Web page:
One of the mysteries of the English language finally explained.
In the middle of.
- ‘She sat down on the floor midst the great mess she had created angrily.’
- ‘One scenic palm stands alone midst the cry of gulls, pelicans and boobies.’
- ‘I stayed clear, took a haphazard line, and waded through the heather midst a cloud of pollen.’
- ‘And midst them are those of Sydney Agricultural University whose Chardonnay is a premium wine in the market.’
- ‘Molly scanned the room for an instrument, finally spotting an electric guitar midst the rubble.’
The middle part or point.‘he left his flat in the midst of a rainstorm’
middle, centre, midpoint, halfway point, kernel, nub, focal pointView synonyms
- ‘Then suddenly it could be observed that Maisie was in the crowd's midst.’
- ‘But the girl had slipped into the woods, into the midst of a chorus of singing tree frogs and cicadas.’
- ‘To be plopped in the river's midst, in a canoe, on a spectacular day, is tranquilizing.’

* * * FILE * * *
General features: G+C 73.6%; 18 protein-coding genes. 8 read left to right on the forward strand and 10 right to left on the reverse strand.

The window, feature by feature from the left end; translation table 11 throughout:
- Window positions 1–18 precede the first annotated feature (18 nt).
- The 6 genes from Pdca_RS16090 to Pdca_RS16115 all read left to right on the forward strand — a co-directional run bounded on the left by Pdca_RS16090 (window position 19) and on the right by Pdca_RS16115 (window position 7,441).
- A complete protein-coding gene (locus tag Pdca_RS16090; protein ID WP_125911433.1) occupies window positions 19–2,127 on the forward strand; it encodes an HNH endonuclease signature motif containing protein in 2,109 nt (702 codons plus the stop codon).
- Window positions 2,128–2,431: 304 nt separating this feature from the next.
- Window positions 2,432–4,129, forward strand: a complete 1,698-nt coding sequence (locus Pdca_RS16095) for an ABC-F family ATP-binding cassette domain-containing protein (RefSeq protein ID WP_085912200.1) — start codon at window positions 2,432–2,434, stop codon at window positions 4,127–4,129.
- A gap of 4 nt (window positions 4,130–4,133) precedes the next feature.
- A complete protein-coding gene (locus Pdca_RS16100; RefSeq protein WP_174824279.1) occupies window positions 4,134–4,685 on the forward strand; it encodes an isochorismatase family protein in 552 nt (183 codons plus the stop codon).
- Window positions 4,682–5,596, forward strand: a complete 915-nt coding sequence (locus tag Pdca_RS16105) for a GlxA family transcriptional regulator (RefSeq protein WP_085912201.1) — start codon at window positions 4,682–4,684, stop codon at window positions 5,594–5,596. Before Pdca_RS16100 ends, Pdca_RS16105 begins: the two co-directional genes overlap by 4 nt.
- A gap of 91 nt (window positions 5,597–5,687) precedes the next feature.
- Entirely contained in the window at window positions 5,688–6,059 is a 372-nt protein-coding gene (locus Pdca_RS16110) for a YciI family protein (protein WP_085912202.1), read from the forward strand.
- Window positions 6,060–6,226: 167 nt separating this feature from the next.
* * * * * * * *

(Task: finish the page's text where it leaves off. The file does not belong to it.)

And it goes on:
- ‘With tragic false confidence, the trio skied closer to the middle of the Bowl - into the midst of a vast avalanche path.’
in our (or your, their, etc.) midst
Among us (or you or them)‘I was not especially welcome in their midst’
among us, between us, amid us, in our group, with us, surrounded by us, in the centreView synonyms
- ‘People fear the potential fifth columnist in their midst.’
- ‘If there are clowns and incompetents and criminals in your midst and you protect them, you're just as bad as they are and you command no respect at all from anyone.’
- ‘Nothing fragments group solidarity and self-confidence like the gnawing suspicion of having an informer in your midst.’
- ‘Perhaps you have a budding gardener in your midst.’
- ‘The best records always reside on their own little planet, a few orbits away from the rest of the music in their midst.’
Late Middle English: from in middes ‘in the middle’.
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